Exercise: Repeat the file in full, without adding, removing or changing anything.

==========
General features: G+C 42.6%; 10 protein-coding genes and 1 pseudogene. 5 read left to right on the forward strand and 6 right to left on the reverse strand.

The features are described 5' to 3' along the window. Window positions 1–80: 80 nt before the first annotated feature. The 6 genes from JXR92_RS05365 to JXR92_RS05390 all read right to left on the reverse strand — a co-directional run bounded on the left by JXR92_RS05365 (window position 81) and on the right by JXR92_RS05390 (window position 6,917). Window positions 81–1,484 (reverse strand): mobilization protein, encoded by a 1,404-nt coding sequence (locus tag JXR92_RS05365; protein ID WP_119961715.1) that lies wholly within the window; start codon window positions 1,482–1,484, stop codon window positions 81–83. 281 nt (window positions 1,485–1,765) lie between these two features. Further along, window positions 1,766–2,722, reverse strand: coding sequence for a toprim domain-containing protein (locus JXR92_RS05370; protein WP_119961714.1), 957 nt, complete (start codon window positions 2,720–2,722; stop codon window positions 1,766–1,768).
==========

General features: G+C 42.6%; 10 protein-coding genes and 1 pseudogene. 5 read left to right on the forward strand and 6 right to left on the reverse strand.

The features are described 5' to 3' along the window. Window positions 1–80: 80 nt before the first annotated feature. The 6 genes from JXR92_RS05365 to JXR92_RS05390 all read right to left on the reverse strand — a co-directional run bounded on the left by JXR92_RS05365 (window position 81) and on the right by JXR92_RS05390 (window position 6,917). Window positions 81–1,484 (reverse strand): mobilization protein, encoded by a 1,404-nt coding sequence (locus tag JXR92_RS05365; protein ID WP_119961715.1) that lies wholly within the window; start codon window positions 1,482–1,484, stop codon window positions 81–83. 281 nt (window positions 1,485–1,765) lie between these two features. Further along, window positions 1,766–2,722, reverse strand: coding sequence for a toprim domain-containing protein (locus JXR92_RS05370; protein WP_119961714.1), 957 nt, complete (start codon window positions 2,720–2,722; stop codon window positions 1,766–1,768).